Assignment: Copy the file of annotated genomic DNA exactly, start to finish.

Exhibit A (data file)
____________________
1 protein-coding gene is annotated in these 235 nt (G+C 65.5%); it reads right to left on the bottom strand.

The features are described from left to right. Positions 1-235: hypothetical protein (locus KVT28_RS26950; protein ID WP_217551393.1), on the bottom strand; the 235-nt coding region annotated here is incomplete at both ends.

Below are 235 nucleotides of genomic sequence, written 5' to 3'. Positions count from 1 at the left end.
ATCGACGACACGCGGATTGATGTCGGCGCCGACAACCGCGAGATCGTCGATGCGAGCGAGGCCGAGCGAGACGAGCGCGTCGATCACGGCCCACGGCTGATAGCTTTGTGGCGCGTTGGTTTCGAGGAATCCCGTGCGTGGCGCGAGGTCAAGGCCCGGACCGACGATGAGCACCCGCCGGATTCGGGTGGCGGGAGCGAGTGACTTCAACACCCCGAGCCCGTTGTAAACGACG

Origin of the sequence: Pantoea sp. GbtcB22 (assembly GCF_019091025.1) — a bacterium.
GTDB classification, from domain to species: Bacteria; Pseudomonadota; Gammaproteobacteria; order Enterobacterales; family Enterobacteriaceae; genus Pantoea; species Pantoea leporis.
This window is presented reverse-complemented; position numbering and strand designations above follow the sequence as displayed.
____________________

1 protein-coding gene is annotated in these 235 nt (G+C 65.5%); it reads right to left on the bottom strand.

The features are described from left to right. Positions 1-235: hypothetical protein (locus KVT28_RS26950; protein ID WP_217551393.1), on the bottom strand; the 235-nt coding region annotated here is incomplete at both ends.

Below are 235 nucleotides of genomic sequence, written 5' to 3'. Positions count from 1 at the left end.
ATCGACGACACGCGGATTGATGTCGGCGCCGACAACCGCGAGATCGTCGATGCGAGCGAGGCCGAGCGAGACGAGCGCGTCGATCACGGCCCACGGCTGATAGCTTTGTGGCGCGTTGGTTTCGAGGAATCCCGTGCGTGGCGCGAGGTCAAGGCCCGGACCGACGATGAGCACCCGCCGGATTCGGGTGGCGGGAGCGAGTGACTTCAACACCCCGAGCCCGTTGTAAACGACG

Origin of the sequence: Pantoea sp. GbtcB22 (assembly GCF_019091025.1) — a bacterium.
GTDB classification, from domain to species: Bacteria; Pseudomonadota; Gammaproteobacteria; order Enterobacterales; family Enterobacteriaceae; genus Pantoea; species Pantoea leporis.
This window is presented reverse-complemented; position numbering and strand designations above follow the sequence as displayed.